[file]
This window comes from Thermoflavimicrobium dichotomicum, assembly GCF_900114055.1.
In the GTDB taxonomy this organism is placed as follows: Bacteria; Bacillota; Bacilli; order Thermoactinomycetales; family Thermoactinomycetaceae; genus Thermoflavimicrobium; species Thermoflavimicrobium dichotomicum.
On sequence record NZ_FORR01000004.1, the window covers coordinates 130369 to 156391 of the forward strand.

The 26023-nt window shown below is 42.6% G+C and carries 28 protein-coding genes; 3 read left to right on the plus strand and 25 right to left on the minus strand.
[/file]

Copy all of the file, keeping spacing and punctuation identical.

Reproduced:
This window comes from Thermoflavimicrobium dichotomicum, assembly GCF_900114055.1.
In the GTDB taxonomy this organism is placed as follows: Bacteria; Bacillota; Bacilli; order Thermoactinomycetales; family Thermoactinomycetaceae; genus Thermoflavimicrobium; species Thermoflavimicrobium dichotomicum.
On sequence record NZ_FORR01000004.1, the window covers coordinates 130369 to 156391 of the forward strand.

The 26023-nt window shown below is 42.6% G+C and carries 28 protein-coding genes; 3 read left to right on the plus strand and 25 right to left on the minus strand.